EDIT: The finished tail using the new blue fur:





crossposted fursuit and beetlecat

Tags:

Comments

( 18 comments — Leave a comment )
growly
Jul. 27th, 2008 09:55 pm (UTC)
Your coding is messing up my page ;_;
beetlecat
Jul. 27th, 2008 09:58 pm (UTC)
Good? I found a slash I'd forgotten
growly
Jul. 27th, 2008 10:00 pm (UTC)
It no longer messes up my page, but it isn't LJ-cut like the one on LJ fursuit is. Dunno if that's intentional or not.

But at any rate, thanks for the tutorial! I tried to do this sort of once, but I didn't think to water it down... that would have worked a lot better. ._.
beetlecat
Jul. 27th, 2008 10:04 pm (UTC)
Heh .. my very first attempt had me trying to water down the paint *on* the fur. Ugh. Uneven and lumpy XD
lugiacollector
Mar. 7th, 2013 07:12 am (UTC)
This is a VERY old thread but I have a question I must ask!

How much paint is needed to dye roughly 5 yards of fur? @_@ The fur I got needs to be dyed to get it looking correctly, I appreciate your time and help!
swandog
Jul. 27th, 2008 10:59 pm (UTC)
Just curious if these would work as well? http://www.pettingzoowigs.com/wigsupplies_dye.html
beetlecat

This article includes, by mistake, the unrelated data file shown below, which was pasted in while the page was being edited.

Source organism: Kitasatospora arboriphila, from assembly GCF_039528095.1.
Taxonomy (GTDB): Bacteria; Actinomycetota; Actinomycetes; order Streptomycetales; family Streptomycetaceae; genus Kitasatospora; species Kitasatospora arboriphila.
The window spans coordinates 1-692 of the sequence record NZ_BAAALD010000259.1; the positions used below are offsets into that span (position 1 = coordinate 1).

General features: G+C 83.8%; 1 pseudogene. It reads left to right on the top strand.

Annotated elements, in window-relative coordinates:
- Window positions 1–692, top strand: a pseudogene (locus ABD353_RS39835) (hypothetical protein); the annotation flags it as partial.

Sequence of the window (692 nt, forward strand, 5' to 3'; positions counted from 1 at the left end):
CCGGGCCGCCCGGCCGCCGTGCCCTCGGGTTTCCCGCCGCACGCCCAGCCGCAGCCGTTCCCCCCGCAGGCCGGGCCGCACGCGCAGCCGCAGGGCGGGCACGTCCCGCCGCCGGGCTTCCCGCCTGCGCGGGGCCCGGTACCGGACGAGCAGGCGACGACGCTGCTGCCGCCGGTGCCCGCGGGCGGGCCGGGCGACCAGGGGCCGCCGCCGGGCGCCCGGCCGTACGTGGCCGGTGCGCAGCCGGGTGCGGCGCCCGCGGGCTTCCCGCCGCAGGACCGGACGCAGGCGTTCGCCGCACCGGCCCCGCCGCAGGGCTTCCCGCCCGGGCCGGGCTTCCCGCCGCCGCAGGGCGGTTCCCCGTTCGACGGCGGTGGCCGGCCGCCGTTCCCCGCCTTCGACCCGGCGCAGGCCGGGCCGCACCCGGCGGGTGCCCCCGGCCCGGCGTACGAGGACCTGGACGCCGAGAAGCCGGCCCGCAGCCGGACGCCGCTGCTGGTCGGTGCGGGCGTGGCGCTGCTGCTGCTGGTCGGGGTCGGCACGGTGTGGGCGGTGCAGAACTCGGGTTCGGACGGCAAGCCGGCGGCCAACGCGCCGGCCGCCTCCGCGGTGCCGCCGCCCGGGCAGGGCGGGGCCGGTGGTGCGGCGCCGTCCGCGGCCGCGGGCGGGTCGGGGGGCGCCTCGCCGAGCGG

Jul. 28th, 2008 01:51 am (UTC)
Since I've not used that product I can;t say but I *assume* it's basically the same as watery acrylics or airbrush paint. Which would work yes. If you were doing a large amount of one colour it might be work getting.
zennoa
Jul. 28th, 2008 02:12 am (UTC)
Ah very nice to know. Last time I colored fur, I used a brush and fine artist quality watercolor paint. Similar, but more expensive results. And I think this is the first one that resolves the white backing problem of coloring fur (for those like me who usually just start with white).
neonbunny
Jul. 28th, 2008 05:01 pm (UTC)
Thanks for the instructions!

One ?, how does the color hold up later in the life of the fursuit, in particular, if the fursuit ever gets washed. Does the color fade/run/bleed?
beetlecat
Jul. 28th, 2008 05:21 pm (UTC)
It's comparable to airbrushing. It will fade over time with heavy washing. If washed gently and seldom it will hold up well.
foxenprint
Feb. 18th, 2009 10:18 pm (UTC)
If this is the tail I think it is (which would be RaveFox), I've seen it a few times now and it's holding up beautifully.